3 Steps to owning your Cash Flow in 2020

Start off 2020 on the right foot 


Welcome to 2020, new year and a new decade. Let’s start your business off on the right foot by taking control of your cash flow. This post will focus on 3 steps you can take to help with cash flow. 

Disclaimer immediate cash flow issues are hard to manage. If your business is struggling to pay this week’s wages or taxes. These steps may not help you right now. Cash flow is looking 3 months ahead, not next week. 

Having a cash strategy means to have 3-months operating cash sitting in the business bank account or perhaps to forecast the time you need to get funding for the business before you hit the red. 

This should be the goal of every small to medium business. Think about this! If your sales stopped in the morning, could you operate for 2-3 months? While you look to generate sales in a new market.

What closes businesses is a lack of cash flow. 

  1. Know the dates the large payments are due. 

January is one of the hardest months for small business, not only does it mean less sales as customers who wait patiently for their credit card bills from Christmas are less likely to spend, there are two large taxes to be paid. These are VAT and PAYE.

Let’s get out ahead of theses bills in 2020.

Write out the 12 months Jan-Dec.

Then highlight the months that both VAT & PAYE are due to be paid, and what you paid last year. Next, add the month Income tax is due October 2020, final filing date 12th November 2020 and finally, add Corporation Tax if applicable.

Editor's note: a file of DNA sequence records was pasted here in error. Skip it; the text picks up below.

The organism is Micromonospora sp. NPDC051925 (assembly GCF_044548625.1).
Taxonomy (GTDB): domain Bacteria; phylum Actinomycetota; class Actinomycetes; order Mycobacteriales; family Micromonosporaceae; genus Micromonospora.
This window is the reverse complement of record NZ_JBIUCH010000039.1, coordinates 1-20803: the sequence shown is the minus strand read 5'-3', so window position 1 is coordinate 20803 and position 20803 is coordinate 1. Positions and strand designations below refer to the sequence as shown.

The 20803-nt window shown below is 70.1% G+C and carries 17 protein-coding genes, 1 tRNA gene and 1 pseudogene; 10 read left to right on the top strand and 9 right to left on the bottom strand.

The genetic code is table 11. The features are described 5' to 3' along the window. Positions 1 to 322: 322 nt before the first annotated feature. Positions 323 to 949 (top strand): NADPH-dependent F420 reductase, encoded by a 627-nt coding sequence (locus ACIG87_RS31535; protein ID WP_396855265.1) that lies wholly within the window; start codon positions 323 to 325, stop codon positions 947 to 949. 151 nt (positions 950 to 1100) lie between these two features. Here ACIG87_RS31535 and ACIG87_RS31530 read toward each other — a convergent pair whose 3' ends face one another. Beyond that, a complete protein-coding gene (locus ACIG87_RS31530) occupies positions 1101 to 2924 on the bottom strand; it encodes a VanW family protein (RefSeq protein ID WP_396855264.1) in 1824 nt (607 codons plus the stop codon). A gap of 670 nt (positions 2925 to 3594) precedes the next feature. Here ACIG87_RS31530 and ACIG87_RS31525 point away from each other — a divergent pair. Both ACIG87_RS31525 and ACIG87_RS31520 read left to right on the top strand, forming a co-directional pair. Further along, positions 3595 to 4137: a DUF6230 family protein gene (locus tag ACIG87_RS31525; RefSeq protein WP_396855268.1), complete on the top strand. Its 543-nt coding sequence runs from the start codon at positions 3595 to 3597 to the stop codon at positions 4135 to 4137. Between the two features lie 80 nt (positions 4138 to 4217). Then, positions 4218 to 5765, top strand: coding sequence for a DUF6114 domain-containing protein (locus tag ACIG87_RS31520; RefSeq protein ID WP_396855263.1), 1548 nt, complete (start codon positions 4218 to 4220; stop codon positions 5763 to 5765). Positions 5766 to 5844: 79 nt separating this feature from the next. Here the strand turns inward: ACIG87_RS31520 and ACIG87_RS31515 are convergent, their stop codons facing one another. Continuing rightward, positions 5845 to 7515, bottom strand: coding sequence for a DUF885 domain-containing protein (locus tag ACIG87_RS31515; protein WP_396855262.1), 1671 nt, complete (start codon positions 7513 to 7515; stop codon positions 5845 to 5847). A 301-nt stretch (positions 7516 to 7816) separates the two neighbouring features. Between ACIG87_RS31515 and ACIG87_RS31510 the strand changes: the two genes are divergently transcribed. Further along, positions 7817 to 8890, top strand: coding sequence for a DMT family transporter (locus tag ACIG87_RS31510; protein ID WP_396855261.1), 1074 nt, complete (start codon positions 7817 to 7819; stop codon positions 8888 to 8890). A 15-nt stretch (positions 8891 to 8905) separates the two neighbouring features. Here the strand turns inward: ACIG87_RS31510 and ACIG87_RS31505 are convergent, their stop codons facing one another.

After the taxes are listed add in any monthly deductions, such as loan repayments, leases. 

Finally add the annuals such as Insurance renewals, professional subscriptions Etc. 

 Key dates for each tax   Available here from the Reveue Website. 

2. Get the tax money out of your bank account

It seems the opposite to what we want to achieve, but remember this money is not yours. Why not set up a standard DD to Revenue and pay a fixed amount each month. If you know your VAT bill is around 10k every two months, pay €5K each month. This way you have stripped out the tax money. You can do the same for Employer PRSI, Since January 2019 you can opt to pay the full amount outstanding Via DD, not just a standard amount each month. 

By using this tool the money you have remaining in the bank can be used for the business. You can avail of this facility if your Bi-monthly VAT Liability is less than €50,000, there is no limit on the Employers PRSI if you opt for the Variable DD. 

Pay more Preliminary Tax. 

By paying higher preliminary tax you are safeguarding against future cash flow problems. Therefore reducing tax liabilities when these are due to be paid. 

3. Open a second bank account

What is the best way to lose weight? Use a smaller plate. The same thought process is relevant with cash flow. If you have the funds available it becomes easier to spend.

Transferring money into your second bank account, which is your 3-month survival blanket. You are protecting your business for the future. Start slow, this requires baby steps. 

Give yourself 12-18 months to achieve this. 

To get €50k moved into the survival account in 18 months that equates to €641 per week, 

€50k over 24 months is €481 per week.   

Set your target, and buld slow.

The next post will look more indept in to cash flow ownership.

Any qustions be sure to let me know martin@myca.ie